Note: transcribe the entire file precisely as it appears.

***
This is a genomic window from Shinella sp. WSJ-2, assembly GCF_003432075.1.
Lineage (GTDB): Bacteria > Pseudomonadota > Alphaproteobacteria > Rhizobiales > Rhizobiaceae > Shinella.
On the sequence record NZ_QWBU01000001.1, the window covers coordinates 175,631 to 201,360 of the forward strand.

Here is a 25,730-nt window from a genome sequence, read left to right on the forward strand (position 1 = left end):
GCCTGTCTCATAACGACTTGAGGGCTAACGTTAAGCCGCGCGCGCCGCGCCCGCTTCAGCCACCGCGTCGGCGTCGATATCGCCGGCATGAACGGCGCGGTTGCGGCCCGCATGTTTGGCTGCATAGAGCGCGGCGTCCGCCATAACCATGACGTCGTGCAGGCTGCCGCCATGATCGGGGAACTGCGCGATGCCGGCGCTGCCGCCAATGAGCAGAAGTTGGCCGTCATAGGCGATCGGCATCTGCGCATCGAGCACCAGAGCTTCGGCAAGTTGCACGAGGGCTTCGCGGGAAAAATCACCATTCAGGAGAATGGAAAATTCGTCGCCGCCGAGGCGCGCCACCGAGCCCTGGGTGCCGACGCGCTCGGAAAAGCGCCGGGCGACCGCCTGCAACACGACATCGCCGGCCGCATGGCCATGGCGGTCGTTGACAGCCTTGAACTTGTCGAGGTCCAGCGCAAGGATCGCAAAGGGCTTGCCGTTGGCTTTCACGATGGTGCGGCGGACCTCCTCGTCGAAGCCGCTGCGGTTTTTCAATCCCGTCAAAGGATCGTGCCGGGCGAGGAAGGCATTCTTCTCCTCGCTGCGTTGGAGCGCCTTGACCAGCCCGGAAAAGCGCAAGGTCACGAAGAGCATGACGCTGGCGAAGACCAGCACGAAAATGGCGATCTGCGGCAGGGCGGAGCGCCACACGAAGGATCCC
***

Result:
This is a genomic window from Shinella sp. WSJ-2, assembly GCF_003432075.1.
Lineage (GTDB): Bacteria > Pseudomonadota > Alphaproteobacteria > Rhizobiales > Rhizobiaceae > Shinella.
On the sequence record NZ_QWBU01000001.1, the window covers coordinates 175,631 to 201,360 of the forward strand.

Here is a 25,730-nt window from a genome sequence, read left to right on the forward strand (position 1 = left end):
GCCTGTCTCATAACGACTTGAGGGCTAACGTTAAGCCGCGCGCGCCGCGCCCGCTTCAGCCACCGCGTCGGCGTCGATATCGCCGGCATGAACGGCGCGGTTGCGGCCCGCATGTTTGGCTGCATAGAGCGCGGCGTCCGCCATAACCATGACGTCGTGCAGGCTGCCGCCATGATCGGGGAACTGCGCGATGCCGGCGCTGCCGCCAATGAGCAGAAGTTGGCCGTCATAGGCGATCGGCATCTGCGCATCGAGCACCAGAGCTTCGGCAAGTTGCACGAGGGCTTCGCGGGAAAAATCACCATTCAGGAGAATGGAAAATTCGTCGCCGCCGAGGCGCGCCACCGAGCCCTGGGTGCCGACGCGCTCGGAAAAGCGCCGGGCGACCGCCTGCAACACGACATCGCCGGCCGCATGGCCATGGCGGTCGTTGACAGCCTTGAACTTGTCGAGGTCCAGCGCAAGGATCGCAAAGGGCTTGCCGTTGGCTTTCACGATGGTGCGGCGGACCTCCTCGTCGAAGCCGCTGCGGTTTTTCAATCCCGTCAAAGGATCGTGCCGGGCGAGGAAGGCATTCTTCTCCTCGCTGCGTTGGAGCGCCTTGACCAGCCCGGAAAAGCGCAAGGTCACGAAGAGCATGACGCTGGCGAAGACCAGCACGAAAATGGCGATCTGCGGCAGGGCGGAGCGCCACACGAAGGATCCC